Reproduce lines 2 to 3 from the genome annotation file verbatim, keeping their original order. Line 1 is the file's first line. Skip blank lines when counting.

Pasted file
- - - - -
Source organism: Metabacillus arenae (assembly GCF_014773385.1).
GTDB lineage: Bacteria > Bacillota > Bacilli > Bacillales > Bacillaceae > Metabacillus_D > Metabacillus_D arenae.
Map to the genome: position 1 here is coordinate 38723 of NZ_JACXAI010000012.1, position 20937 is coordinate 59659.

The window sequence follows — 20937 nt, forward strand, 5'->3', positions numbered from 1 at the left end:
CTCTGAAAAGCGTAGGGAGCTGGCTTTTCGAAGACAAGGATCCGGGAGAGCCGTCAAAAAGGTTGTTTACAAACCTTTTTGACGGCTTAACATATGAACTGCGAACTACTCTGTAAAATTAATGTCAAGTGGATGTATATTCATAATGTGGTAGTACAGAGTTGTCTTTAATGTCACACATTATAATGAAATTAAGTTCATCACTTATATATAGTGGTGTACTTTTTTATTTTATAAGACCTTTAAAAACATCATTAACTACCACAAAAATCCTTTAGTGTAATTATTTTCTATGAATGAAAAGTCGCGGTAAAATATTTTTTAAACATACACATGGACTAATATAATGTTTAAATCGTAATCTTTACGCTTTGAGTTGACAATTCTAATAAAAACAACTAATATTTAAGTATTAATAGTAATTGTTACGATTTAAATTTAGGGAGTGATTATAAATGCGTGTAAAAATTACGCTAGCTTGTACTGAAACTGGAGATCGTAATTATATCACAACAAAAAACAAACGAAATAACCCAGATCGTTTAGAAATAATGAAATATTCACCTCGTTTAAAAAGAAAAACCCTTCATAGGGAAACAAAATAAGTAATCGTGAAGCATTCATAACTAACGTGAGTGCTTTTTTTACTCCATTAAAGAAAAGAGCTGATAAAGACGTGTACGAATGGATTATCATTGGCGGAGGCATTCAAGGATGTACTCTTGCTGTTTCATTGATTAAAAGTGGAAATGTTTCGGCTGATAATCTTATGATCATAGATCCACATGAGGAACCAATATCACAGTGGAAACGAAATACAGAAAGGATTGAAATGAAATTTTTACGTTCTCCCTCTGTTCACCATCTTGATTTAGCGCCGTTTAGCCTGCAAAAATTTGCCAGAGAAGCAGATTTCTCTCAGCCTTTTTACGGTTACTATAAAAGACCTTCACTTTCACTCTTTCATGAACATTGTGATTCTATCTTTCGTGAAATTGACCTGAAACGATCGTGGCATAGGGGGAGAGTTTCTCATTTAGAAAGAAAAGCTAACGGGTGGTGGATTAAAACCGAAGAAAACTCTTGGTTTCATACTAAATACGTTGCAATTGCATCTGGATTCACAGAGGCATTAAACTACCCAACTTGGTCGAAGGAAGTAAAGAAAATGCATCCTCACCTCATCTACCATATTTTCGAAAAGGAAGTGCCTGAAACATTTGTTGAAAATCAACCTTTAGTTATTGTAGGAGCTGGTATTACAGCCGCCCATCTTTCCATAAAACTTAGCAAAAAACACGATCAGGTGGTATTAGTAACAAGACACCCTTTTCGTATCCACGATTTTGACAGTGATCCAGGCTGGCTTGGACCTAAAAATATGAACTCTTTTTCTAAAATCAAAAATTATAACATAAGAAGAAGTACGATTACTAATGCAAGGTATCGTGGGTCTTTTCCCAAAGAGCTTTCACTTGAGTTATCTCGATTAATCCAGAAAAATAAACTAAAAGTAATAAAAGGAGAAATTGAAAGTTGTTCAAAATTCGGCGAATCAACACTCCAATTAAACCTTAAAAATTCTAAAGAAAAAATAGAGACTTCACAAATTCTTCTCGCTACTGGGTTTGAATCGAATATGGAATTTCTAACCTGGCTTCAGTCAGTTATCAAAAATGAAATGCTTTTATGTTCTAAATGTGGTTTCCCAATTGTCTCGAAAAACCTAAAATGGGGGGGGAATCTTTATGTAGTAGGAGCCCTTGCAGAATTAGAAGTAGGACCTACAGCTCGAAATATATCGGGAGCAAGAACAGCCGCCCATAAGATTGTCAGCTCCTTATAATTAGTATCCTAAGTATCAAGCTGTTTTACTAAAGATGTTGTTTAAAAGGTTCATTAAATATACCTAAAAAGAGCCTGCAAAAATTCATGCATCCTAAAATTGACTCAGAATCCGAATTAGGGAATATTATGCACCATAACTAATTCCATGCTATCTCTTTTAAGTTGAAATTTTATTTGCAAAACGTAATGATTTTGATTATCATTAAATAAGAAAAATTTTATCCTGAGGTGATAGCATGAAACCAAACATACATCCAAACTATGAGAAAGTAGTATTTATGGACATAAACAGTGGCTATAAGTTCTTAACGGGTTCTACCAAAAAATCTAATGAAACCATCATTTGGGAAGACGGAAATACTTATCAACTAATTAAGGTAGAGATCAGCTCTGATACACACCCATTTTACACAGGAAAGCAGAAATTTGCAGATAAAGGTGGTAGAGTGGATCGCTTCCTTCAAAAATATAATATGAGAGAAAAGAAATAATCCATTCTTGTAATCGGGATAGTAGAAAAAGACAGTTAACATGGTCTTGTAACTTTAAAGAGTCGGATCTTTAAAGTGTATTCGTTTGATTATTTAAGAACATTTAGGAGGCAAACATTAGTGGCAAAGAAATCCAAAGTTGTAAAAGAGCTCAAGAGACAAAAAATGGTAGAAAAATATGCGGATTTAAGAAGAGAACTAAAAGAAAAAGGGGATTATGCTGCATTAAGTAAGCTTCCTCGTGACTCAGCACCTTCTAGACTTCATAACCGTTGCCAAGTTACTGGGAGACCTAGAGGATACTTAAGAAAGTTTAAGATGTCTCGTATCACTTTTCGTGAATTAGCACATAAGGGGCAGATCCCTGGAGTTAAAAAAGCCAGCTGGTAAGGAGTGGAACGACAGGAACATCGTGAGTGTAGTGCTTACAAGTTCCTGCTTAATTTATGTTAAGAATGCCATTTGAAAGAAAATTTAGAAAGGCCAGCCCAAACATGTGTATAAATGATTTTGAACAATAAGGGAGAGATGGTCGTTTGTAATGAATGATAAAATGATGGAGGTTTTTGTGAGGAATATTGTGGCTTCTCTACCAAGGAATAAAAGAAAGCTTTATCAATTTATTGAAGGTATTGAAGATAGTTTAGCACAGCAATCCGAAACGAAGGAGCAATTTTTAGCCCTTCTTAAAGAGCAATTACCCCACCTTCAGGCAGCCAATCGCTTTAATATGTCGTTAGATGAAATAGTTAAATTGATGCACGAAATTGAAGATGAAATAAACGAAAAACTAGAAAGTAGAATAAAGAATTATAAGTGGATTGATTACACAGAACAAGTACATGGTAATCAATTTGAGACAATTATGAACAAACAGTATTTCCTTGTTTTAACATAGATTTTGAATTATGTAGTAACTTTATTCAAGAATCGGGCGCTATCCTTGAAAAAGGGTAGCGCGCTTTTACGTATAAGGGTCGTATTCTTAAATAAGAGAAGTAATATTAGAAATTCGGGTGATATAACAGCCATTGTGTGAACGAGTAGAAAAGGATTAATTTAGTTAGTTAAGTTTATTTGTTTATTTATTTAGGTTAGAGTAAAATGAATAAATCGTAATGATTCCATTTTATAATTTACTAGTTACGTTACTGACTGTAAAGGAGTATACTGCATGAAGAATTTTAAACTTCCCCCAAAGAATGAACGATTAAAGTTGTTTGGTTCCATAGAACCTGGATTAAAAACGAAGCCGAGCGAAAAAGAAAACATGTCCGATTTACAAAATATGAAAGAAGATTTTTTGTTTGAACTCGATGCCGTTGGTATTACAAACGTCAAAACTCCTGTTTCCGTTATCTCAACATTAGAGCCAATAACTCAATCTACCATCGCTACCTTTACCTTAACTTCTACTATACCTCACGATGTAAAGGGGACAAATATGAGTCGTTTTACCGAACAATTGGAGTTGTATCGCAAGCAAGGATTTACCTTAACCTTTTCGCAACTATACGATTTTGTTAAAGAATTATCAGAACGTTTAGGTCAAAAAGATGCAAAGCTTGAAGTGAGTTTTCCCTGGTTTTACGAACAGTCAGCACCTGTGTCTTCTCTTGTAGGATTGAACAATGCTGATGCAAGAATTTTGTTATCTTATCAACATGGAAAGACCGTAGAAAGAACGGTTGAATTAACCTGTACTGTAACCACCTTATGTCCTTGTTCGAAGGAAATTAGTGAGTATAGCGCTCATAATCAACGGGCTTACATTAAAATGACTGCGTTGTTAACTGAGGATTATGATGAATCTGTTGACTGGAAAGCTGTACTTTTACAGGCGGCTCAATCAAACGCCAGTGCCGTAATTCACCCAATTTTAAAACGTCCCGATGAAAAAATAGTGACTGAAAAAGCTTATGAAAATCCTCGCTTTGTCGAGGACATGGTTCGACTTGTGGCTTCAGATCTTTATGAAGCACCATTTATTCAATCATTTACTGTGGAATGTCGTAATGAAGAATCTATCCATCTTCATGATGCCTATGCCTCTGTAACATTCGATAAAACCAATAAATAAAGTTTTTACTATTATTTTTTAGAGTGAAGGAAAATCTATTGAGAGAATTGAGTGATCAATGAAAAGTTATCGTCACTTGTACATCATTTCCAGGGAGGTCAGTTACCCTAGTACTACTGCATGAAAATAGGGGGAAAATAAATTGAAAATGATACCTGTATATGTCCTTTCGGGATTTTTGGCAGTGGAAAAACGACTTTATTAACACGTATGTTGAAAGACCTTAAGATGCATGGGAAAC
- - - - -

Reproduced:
GTDB lineage: Bacteria > Bacillota > Bacilli > Bacillales > Bacillaceae > Metabacillus_D > Metabacillus_D arenae.
Map to the genome: position 1 here is coordinate 38723 of NZ_JACXAI010000012.1, position 20937 is coordinate 59659.